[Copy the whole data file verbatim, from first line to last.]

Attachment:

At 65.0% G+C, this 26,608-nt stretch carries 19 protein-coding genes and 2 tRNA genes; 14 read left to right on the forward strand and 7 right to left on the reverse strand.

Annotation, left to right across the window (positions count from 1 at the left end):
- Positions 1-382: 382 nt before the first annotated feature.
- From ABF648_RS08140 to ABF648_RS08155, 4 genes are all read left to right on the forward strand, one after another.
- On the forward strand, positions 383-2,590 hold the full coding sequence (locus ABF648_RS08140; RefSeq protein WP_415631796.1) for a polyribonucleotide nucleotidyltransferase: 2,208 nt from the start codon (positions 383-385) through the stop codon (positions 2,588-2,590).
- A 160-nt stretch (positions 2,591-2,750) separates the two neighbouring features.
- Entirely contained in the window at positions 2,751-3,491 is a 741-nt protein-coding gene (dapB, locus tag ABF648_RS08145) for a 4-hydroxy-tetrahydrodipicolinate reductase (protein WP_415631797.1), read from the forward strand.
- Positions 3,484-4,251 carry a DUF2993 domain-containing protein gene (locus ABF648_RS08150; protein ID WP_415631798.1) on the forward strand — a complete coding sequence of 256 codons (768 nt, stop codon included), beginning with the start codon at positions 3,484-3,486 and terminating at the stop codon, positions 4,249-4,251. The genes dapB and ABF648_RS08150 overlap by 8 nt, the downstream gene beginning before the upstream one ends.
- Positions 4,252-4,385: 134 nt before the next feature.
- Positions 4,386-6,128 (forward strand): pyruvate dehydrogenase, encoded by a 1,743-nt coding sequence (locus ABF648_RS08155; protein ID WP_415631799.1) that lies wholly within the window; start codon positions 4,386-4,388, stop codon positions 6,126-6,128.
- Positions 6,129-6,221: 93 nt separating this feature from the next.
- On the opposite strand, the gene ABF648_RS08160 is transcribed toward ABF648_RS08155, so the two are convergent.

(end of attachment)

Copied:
At 65.0% G+C, this 26,608-nt stretch carries 19 protein-coding genes and 2 tRNA genes; 14 read left to right on the forward strand and 7 right to left on the reverse strand.

Annotation, left to right across the window (positions count from 1 at the left end):
- Positions 1-382: 382 nt before the first annotated feature.
- From ABF648_RS08140 to ABF648_RS08155, 4 genes are all read left to right on the forward strand, one after another.
- On the forward strand, positions 383-2,590 hold the full coding sequence (locus ABF648_RS08140; RefSeq protein WP_415631796.1) for a polyribonucleotide nucleotidyltransferase: 2,208 nt from the start codon (positions 383-385) through the stop codon (positions 2,588-2,590).
- A 160-nt stretch (positions 2,591-2,750) separates the two neighbouring features.
- Entirely contained in the window at positions 2,751-3,491 is a 741-nt protein-coding gene (dapB, locus tag ABF648_RS08145) for a 4-hydroxy-tetrahydrodipicolinate reductase (protein WP_415631797.1), read from the forward strand.
- Positions 3,484-4,251 carry a DUF2993 domain-containing protein gene (locus ABF648_RS08150; protein ID WP_415631798.1) on the forward strand — a complete coding sequence of 256 codons (768 nt, stop codon included), beginning with the start codon at positions 3,484-3,486 and terminating at the stop codon, positions 4,249-4,251. The genes dapB and ABF648_RS08150 overlap by 8 nt, the downstream gene beginning before the upstream one ends.
- Positions 4,252-4,385: 134 nt before the next feature.
- Positions 4,386-6,128 (forward strand): pyruvate dehydrogenase, encoded by a 1,743-nt coding sequence (locus ABF648_RS08155; protein ID WP_415631799.1) that lies wholly within the window; start codon positions 4,386-4,388, stop codon positions 6,126-6,128.
- Positions 6,129-6,221: 93 nt separating this feature from the next.
- On the opposite strand, the gene ABF648_RS08160 is transcribed toward ABF648_RS08155, so the two are convergent.